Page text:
Guild Wars 2: Path of Fire Review – The Best of Guild Wars Bogged Down by Numerous Issues

Cody Perez
Guild Wars 2 Info


  • N/A


  • 1 - 999


  • NCsoft


  • ArenaNet

Release Date

  • 08/28/2012
  • Out Now


  • PC


Guild Wars 2: Path of Fire takes you back to the past. All the way back to the past to a little expansion that came out 11 years ago called Nightfall. This second standalone campaign for the original Guild Wars is widely regarded as the best that the MMO has had going for it since its initial release.

It should be no surprise then that the follow-up to Nightfall’s story in Guild Wars 2 is also the best that the series has to offer, even overthrowing its predecessor in the process. It’s unfortunate that Path of Fire hasn’t been marketed well at all when it has so much going for it, in addition to bugs and issues that nearly overshadow all the great things about it.

Path of Fire – Return to the Crystal Desert

Surprisingly, Path of Fire eschews what was established in the original Guild Wars 2 storyline and the Heart of Thorns expansion for a mostly standalone story that takes you back to the Crystal Desert for a second go-around. You may already be groaning at the thought of such a traumatizing place, but ArenaNet has taken the time to redeem such a universally hated location.

Also: Guild Wars 2 Path of Fire – Mounts Guide

What was once a boring, bland desert environment, has since been transformed into five varied locales from across it and Nightfall’s Elona desert lands. There are gorgeous sands, majestic oases, eerie sulfurous wastes, and luxurious Vabbian-style cities sprinkled throughout the land.


I went in expecting a monotonous expansion that I would quickly be tired of seeing, but there is enough variation in locales to keep you wanting to grind Mastery (which the game makes more easily attainable) and continuously progress the story.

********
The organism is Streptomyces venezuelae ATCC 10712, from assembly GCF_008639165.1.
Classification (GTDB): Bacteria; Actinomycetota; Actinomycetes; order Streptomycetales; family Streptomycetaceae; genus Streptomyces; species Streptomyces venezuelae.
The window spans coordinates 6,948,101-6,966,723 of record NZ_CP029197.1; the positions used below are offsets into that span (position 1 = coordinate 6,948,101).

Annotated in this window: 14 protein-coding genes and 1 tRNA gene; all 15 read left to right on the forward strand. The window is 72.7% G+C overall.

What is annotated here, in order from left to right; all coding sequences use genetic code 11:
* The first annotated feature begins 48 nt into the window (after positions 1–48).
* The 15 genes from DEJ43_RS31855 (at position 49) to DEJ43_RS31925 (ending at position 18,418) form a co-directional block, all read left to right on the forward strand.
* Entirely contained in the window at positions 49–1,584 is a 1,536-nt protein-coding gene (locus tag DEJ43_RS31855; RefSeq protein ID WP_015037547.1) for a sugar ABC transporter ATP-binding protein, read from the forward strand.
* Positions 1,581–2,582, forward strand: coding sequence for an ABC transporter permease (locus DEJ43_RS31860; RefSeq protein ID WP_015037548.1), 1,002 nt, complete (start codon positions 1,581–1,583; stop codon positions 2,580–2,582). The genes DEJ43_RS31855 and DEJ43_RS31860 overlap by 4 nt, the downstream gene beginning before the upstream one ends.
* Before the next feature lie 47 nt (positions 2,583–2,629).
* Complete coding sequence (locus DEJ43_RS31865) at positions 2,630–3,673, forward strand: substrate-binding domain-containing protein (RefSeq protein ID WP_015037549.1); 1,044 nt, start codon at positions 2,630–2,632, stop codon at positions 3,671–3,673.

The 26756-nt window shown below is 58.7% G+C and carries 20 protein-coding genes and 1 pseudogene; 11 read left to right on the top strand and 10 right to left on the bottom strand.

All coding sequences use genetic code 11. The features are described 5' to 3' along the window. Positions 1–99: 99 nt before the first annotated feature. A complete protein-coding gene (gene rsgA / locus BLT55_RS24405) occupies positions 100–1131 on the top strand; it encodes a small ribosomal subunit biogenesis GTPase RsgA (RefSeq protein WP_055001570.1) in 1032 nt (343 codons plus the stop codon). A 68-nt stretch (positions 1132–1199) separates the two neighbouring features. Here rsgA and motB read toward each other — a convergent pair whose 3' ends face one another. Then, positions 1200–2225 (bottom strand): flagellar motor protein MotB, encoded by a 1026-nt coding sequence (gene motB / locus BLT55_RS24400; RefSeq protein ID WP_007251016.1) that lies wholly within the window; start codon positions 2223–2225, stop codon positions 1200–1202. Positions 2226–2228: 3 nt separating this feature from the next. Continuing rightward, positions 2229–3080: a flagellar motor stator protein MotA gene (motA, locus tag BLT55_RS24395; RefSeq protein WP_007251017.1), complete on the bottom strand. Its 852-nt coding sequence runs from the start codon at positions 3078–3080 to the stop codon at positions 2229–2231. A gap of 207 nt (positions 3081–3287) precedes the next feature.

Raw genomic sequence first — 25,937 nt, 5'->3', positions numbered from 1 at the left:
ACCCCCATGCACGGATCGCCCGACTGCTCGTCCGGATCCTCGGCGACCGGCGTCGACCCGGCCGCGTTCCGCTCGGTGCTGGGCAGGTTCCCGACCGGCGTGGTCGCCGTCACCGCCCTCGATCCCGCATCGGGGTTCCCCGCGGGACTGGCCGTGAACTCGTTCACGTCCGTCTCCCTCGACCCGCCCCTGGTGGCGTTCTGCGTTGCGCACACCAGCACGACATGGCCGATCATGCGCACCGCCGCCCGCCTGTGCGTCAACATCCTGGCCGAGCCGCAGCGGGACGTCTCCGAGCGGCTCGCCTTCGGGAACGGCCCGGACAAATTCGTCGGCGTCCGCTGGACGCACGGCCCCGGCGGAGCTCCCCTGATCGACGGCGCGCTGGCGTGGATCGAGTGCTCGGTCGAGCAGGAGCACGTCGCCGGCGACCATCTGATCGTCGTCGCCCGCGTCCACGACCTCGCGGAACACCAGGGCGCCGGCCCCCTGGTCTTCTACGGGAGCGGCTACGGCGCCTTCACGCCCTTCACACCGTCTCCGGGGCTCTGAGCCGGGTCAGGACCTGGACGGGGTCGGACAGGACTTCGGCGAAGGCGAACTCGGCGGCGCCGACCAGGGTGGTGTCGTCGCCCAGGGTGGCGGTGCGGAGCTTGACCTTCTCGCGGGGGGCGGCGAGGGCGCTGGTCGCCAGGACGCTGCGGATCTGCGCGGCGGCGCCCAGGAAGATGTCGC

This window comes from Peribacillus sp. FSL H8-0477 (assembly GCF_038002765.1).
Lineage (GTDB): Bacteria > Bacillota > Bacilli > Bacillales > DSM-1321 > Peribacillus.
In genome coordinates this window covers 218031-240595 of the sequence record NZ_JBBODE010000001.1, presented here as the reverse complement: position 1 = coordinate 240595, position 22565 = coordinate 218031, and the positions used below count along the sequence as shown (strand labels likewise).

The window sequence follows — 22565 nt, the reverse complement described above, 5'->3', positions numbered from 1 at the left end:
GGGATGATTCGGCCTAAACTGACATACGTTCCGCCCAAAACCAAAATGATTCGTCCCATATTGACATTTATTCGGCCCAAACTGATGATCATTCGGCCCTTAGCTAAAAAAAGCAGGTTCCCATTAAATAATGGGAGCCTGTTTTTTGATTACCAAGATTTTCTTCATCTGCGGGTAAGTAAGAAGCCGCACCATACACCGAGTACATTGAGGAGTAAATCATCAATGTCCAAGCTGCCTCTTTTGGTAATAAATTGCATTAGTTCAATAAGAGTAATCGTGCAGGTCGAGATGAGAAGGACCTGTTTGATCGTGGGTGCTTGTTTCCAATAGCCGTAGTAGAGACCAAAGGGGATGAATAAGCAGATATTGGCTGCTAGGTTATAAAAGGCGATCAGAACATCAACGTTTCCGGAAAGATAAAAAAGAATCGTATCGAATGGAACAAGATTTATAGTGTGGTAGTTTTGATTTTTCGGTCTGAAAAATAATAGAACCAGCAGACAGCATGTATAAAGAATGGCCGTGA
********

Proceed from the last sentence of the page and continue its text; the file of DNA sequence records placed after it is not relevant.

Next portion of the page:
Even though the five decently-sized maps come together to create an area that is much larger than what’s in Heart of Thorns, it is actually much easier to navigate, too. This is in large part due to the addition of mounts.

Path of Fire – Giddy Up

Arguably the most important new feature in Path of Fire, the five mounts you have the opportunity to collect over the course of your adventure are what keeps you going.

From the Olympic-level long-jumping Raptor to the Jesus-like Skimmer that glides across water to the insanely hard-to-acquire flying Griffon, there are a lot of differences between each of the five mounts that force you to constantly have to switch back-and-forth to achieve objectives.

One moment you might need the Springer to leap up to a high cliff, while the next you may need the Jackal to teleport you through sand portals to secret locations. The entire map and quests are built with them in mind, forcing you to think on your toes constantly.

Path of Fire

It’s brilliant level design that comes at the sacrifice of most waypoints. There are very few places this time around that you can teleport to instantly, as the mounts are meant to be a replacement for that.

Though it makes sense and is a decent sacrifice, there are troubles especially in the beginning of Path of Fire when your mount choices are much more limited and you die, only to be resurrected quite a ways away from your current objective.

Some of the mounts like the Raptor and Jackal are designed lovingly so, but others like the Griffon come with the unfortunate caveat of having a lazily-created derp face. What’s even worse is the fact that all of the mounts have wonky controls that can lead to frequent accidents when trying to navigate.

Because they are mixed in design, it will certainly lead to you favoring others over the rest. The design issues are somewhat alleviated by the ability to dye all of your mounts, but that is only a minor solution.